Many years ago I owned a Pontiac Fiero that had a rear caliper drag while I was on the highway heading home from work. I did question it while it was happening and so when I got home and smelled that famous smell, I thought I would cool down the alloy wheel with a light spray from my garden hose. The water sizzled everywhere, even at the outer edges of the alloy wheel by the rubber tire.
My point is that if the caliper drags for a while, the rim will GET THAT HOT, ripe for a tire blow-out.
a TPMS with temperature sensing should pinpoint which one is getting hot.
True, very true. When I was making the 35 mile trip to Discount Tire I didn't notice anything wrong other than my gas gauge dropping. But coming home on the new tires all kinds of bad stuff happened. I did bring home the 6 year old Michelin LTX tires because the thread is like new but the other day I went to move one and the surface was like dull razor blades on end. I know it was a front tire because there is no sign of sidewall rubbing. I believe it was on the front right which had the frozen caliper. BTW, after removing the caliper only one end of the pad was wearing. One of the pistons was frozen shut.
If I had a TPMS would it have alerted me to just a rise in PSI and the rest I would have to assume or does it transmit temperature as well?
Then we have the problem of air leaks ala the valve extenders.
Well, I finally got my Bilstein shocks and Hellwig sways on and what a HUGE difference! The ride is soooo much better I cant beleive it. And, with that being done I was riding the turnpike at 65 mph with ease, comfort and confidence. Only thing it at 65 it had a strange vibration. Almost like you are riding the rumble strip, but not near that bad. It feels more like it coming through the steering wheel, but at the same time my wife feels it a little in the passenger seat. Now 64 and under it is super smooth. Tires are couple years new, wheel bearings have just been taken care of and front end is solid. It is a 1999 Ford E SuperDuty with the V10.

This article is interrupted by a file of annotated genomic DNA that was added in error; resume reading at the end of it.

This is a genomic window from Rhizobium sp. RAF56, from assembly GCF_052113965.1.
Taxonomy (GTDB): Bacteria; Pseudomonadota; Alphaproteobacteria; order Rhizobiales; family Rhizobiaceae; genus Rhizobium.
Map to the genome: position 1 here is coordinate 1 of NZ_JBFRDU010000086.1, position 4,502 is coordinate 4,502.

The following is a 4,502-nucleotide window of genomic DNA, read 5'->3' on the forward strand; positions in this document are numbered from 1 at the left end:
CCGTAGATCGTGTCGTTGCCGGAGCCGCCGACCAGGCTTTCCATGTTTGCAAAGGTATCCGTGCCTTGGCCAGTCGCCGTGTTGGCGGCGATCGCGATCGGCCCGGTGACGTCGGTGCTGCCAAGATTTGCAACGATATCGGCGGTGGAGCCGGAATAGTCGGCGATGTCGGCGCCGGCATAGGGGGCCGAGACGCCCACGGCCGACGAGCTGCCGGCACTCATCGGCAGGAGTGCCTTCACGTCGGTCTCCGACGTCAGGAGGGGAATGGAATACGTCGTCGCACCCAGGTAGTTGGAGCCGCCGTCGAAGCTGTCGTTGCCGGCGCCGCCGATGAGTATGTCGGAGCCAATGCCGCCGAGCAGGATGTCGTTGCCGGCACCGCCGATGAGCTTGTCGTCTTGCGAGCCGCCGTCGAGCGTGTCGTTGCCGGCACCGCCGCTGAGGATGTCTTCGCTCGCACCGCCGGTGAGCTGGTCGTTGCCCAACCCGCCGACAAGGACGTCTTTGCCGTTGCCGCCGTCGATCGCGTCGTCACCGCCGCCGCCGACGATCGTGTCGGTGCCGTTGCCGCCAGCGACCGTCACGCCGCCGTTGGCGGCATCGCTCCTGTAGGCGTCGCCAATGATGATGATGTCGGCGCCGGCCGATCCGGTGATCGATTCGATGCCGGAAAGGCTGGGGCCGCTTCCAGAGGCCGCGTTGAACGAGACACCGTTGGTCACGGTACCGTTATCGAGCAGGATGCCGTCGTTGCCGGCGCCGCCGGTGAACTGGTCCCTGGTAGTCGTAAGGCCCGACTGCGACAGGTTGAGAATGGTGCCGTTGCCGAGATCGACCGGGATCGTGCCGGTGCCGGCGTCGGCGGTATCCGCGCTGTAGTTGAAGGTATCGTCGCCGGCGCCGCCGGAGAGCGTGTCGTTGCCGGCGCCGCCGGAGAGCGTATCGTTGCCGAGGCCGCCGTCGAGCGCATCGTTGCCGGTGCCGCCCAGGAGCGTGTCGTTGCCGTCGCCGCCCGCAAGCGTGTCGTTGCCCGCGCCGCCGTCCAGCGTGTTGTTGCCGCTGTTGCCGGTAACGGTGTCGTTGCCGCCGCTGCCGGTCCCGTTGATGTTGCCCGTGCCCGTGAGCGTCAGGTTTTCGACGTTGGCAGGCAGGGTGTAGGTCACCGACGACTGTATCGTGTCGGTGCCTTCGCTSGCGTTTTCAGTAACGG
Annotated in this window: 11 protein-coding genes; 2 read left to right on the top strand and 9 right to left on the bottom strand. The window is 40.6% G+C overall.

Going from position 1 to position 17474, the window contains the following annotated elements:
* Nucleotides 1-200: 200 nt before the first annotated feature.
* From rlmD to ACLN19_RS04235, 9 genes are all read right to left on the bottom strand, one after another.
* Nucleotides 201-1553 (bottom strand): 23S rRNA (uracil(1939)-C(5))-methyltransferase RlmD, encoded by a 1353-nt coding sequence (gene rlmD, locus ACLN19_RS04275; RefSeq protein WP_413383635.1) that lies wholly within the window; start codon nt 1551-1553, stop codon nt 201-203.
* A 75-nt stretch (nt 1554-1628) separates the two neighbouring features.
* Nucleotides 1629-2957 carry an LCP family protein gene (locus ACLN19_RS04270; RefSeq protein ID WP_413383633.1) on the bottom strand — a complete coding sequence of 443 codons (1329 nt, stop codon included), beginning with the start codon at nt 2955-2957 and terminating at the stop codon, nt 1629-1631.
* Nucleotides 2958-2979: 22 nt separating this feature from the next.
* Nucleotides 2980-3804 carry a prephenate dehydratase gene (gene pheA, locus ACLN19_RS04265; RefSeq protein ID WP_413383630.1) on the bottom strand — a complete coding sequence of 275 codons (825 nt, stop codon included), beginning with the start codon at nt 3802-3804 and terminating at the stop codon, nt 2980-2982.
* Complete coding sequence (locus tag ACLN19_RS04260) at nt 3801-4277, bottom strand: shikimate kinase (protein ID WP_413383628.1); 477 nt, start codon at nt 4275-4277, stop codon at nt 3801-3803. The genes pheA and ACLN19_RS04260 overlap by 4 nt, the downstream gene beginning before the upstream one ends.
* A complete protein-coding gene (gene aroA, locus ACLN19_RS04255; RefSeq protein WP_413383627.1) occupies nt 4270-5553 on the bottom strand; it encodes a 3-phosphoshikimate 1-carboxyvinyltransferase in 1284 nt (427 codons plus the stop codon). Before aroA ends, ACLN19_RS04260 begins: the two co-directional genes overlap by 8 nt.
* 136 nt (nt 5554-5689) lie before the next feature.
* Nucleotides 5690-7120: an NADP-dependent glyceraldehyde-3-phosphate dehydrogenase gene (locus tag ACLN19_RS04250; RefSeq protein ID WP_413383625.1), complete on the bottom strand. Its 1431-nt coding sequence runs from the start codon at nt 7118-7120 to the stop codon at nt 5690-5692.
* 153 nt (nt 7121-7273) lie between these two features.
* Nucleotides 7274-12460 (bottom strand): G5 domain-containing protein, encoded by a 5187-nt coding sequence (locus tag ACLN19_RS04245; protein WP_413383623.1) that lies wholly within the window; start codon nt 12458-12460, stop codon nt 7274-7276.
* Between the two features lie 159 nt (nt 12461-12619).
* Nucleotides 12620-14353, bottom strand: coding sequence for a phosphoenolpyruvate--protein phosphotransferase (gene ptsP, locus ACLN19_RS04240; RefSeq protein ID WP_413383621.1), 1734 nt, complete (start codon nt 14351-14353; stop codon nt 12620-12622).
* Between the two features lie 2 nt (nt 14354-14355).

Thanks for any ideas.
Check your carrier bearing for the drive shaft. Also, inspect u-joints. Does the vibration subside when you release the accelerator and coast? Does it vibrate more or less under hard acceleration? If the vibration stays the same regaurdless then I would have to think that you have a tire balance issue. Our brand new E450 church bus has a vibration under load at higher speeds that, according to multiple dealerships, cannot be corrected. I guess this is what to expect when you drive a Ford product.